chive talkin'

yesterday i finished up removing one of the chive patches that was taking up too much space at the bottom of the north garden. the smell of the roots and dirt make me rather sick to my stomach so i was very glad to be done.
most of the clumps of roots were buried upside down under a layer of dried stuff or whatever paper scraps i had on hand and then six to eight inches of dirt. they will likely never be able to come up through that and the worms will turn them into fertilizer in time. yesterday a few piles ran out of dried stuff to use so i may see some of those again this season. probably will plant extra beans/peas on top of them because it is in an unfenced garden.
still it is now a lot less cover for the bunnies to hide in along that edge with the chives gone. it is rather low there now too and since i was trying to get a low garden going with some creeping plants that like moisture and eventually i'm sure strawberries will get in there too. a layer of shredded bark would be nice there but i have to get a decent edge in place to keep it from washing into the neighboring crushed limestone. don't want to raise the whole area up too far as i sure don't want yet another retaining wall or more formal edge. that neighboring crushed limestone and flat flood plain may eventually get turned into more gardens as i can find the fill for it and if Ma will let me get away with it. :) :) :) the neighboring fake pond is falling apart and we're going to do something with it this year or next. hmm, too much to ponder and too many other projects in the works for me, but i better be sure to get a say in what happens next as if i don't then it more likely than not will mean more work for me later...
some of the earlier plantings have sprouted and seem to be doing fine (peas, onions, turnips, rutabagas). these too are in the unfenced garden so they may get raided by bunnies at any time.
the other project finished up the other day was getting the back spiral garden/green manure patch weeded and to dig out all of the garlic in there that i could find. it is much easier to do this before the alfalfa and birdsfoot trefoil gets tall. this also gave me a good chance to observe the quality of the soil and to see how the late summer cover crops of buckwheat and turnips had fared. considering the condition of the soil when i started several years ago it is coming along well. i'm now going to be adding a mix of other plants into that patch in areas so that it can start being an alternate and back up food source. turnips, beets, beans, peas, fennel, bak choi, rutabagas, ..., and some other things i can find today (rainy day errand run).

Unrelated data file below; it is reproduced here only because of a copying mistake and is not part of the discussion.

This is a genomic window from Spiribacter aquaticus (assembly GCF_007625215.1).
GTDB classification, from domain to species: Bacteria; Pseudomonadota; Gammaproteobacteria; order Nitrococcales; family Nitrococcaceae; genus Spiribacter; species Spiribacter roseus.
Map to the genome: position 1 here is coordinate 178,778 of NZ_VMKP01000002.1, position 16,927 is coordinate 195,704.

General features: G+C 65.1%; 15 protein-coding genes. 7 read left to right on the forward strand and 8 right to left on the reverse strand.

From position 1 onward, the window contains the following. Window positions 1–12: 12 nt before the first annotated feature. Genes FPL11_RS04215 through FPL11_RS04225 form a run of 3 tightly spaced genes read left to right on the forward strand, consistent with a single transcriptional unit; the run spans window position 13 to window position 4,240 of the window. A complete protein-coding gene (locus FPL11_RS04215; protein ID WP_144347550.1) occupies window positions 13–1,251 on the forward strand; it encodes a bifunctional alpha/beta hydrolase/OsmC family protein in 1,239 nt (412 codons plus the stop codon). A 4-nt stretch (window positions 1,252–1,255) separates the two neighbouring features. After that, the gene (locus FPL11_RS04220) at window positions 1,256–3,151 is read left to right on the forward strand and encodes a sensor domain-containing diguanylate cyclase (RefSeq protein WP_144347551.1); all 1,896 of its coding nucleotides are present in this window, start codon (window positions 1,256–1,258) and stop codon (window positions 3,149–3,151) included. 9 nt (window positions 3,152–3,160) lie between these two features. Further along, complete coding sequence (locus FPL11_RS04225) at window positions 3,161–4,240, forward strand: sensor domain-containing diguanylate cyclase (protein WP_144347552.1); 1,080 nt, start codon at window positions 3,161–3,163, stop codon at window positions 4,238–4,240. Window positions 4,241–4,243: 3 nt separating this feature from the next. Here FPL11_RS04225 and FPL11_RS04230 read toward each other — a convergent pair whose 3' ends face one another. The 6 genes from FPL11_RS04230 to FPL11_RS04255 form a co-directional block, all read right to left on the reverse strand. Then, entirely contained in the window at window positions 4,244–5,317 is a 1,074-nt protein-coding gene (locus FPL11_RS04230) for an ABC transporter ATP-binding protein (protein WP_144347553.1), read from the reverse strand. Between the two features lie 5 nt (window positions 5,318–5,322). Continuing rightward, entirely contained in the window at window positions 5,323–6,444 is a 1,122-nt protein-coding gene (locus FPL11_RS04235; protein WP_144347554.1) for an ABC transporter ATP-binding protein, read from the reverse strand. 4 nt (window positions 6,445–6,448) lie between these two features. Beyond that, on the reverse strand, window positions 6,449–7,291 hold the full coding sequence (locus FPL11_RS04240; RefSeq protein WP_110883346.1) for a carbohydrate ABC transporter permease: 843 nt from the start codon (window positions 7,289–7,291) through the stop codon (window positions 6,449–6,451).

now that these two projects are done i can switch to the fenced gardens and getting them weeded or turned -- getting them ready for planting and seeing how they are faring. most of them have a light cover crop of winter wheat or winter rye and will not need to worry too much about the impact of that rotting down. one garden has a much higher crop of wheat and rye and i'm tempted to leave that alone and see if i can get any kind of harvest from them but i suspect the goldfinches will beat me to it. the finches have a pretty good eye for any seed bearing plants. then again, if the field to the north of us does not get turned under we'll have winter wheat galore for them over there... hmm...
late last summer i also planted turnips in the north patch to see how they went. some did get fairly large and i gave them to someone who likes them and appreciates them, the rest i left to see how they survived the winter without being covered or mulched in any way other than what was provided by the snow. many did survive. i pulled some the other day to see if they were edible. no. so they are now worm food for the worm bins here in my room. the rest are out there growing and are going to hopefully be a source of seeds for future generations. yet, it is pretty likely i'll get a lb of turnip seeds today as they are a nice cover crop for bare spots and they aren't too expensive.
the killdeer are out there running around in tribes (mating season i suspect). funny...
songbird
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On 29/04/2014 11:49 PM, songbird wrote:

:-)) IMO, you can never have too many chives. I use them so often in the kitchen.

Members of the allium family are reputed to stunt peas and beans so it'd be interesting to know if that same reputed impact applies to planting on top of interred alliums.

:-)) Isn't it a great joy to notice those sorts of improvements? Non-gardeners never seem to understand why that gives gardeners such a thrill.